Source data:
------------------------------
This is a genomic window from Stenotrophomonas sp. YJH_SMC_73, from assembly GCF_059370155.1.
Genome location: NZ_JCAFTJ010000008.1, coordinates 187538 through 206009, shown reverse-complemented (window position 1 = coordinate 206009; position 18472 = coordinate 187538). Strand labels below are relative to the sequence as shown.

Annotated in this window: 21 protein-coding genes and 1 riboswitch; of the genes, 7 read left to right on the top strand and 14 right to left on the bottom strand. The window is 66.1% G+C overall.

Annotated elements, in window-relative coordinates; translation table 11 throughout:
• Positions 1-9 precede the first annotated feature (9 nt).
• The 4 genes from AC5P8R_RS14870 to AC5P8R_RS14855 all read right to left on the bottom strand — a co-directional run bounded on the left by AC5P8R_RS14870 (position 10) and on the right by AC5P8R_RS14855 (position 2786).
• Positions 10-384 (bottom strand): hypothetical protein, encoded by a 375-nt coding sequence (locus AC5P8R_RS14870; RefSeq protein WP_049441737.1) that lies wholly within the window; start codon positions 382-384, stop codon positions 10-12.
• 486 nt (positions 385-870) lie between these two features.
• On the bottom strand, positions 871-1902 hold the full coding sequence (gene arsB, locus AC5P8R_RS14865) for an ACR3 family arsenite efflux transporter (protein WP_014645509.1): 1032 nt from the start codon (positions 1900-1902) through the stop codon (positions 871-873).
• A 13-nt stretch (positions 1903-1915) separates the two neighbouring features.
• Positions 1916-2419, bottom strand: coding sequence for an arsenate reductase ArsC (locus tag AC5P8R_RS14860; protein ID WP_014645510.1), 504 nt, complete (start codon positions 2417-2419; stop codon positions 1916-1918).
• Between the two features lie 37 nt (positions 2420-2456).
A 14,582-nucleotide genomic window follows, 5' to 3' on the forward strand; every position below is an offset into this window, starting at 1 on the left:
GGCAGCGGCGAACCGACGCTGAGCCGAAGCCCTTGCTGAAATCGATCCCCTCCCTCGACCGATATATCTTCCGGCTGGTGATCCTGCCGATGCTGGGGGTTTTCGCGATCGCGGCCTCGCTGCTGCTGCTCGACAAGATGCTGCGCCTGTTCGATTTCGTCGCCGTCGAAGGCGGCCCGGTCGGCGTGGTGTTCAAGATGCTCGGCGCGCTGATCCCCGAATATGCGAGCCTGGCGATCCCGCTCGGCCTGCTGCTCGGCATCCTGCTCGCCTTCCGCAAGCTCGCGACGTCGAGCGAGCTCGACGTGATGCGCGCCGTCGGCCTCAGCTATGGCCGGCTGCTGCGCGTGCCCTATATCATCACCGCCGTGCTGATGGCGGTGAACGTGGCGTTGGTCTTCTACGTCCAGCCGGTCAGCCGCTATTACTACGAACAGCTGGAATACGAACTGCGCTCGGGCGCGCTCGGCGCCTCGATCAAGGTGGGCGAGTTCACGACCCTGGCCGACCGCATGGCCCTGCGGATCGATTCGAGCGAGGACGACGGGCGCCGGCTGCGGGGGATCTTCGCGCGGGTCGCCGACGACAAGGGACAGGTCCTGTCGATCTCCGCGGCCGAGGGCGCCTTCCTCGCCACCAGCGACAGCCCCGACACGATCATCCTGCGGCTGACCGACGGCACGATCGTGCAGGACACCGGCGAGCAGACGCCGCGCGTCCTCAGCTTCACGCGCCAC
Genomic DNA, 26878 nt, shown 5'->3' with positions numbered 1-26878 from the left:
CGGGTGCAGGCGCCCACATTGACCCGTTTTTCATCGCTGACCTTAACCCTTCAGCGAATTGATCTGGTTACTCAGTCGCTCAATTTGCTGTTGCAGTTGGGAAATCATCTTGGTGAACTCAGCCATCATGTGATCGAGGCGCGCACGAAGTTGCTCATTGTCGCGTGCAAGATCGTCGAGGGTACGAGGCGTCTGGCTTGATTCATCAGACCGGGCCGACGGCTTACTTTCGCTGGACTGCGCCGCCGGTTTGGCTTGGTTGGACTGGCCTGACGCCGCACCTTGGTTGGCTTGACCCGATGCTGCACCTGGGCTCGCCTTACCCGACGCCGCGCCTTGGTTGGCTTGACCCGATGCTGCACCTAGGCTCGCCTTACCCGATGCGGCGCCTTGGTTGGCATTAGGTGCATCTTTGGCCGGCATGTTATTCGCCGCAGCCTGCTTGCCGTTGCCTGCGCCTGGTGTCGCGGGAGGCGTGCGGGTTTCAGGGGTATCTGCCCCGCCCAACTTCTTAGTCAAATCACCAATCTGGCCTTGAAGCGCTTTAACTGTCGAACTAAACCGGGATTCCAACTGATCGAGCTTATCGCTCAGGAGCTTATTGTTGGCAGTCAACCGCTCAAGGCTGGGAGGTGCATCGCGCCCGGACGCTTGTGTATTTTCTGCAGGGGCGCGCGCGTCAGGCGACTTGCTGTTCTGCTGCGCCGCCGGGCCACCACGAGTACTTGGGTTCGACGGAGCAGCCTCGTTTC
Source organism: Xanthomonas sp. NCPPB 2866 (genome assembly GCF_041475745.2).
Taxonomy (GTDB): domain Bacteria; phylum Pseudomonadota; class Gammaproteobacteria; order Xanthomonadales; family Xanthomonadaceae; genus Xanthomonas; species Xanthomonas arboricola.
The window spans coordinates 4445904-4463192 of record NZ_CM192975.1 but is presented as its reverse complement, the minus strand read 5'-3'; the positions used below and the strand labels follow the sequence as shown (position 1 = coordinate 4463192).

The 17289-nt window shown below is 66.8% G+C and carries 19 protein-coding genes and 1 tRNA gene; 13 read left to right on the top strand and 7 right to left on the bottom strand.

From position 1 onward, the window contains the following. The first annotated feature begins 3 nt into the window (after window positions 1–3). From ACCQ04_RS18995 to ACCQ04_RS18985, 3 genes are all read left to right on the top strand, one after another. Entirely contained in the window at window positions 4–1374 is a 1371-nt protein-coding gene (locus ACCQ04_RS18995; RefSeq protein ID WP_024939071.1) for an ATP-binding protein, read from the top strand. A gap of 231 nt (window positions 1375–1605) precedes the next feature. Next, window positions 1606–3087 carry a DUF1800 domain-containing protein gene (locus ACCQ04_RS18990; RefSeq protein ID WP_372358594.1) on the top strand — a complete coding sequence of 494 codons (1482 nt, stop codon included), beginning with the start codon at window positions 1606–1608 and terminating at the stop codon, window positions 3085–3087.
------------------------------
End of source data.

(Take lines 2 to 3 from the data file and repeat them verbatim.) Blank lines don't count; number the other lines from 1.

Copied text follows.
Genome location: NZ_JCAFTJ010000008.1, coordinates 187538 through 206009, shown reverse-complemented (window position 1 = coordinate 206009; position 18472 = coordinate 187538). Strand labels below are relative to the sequence as shown.

Annotated in this window: 21 protein-coding genes and 1 riboswitch; of the genes, 7 read left to right on the top strand and 14 right to left on the bottom strand. The window is 66.1% G+C overall.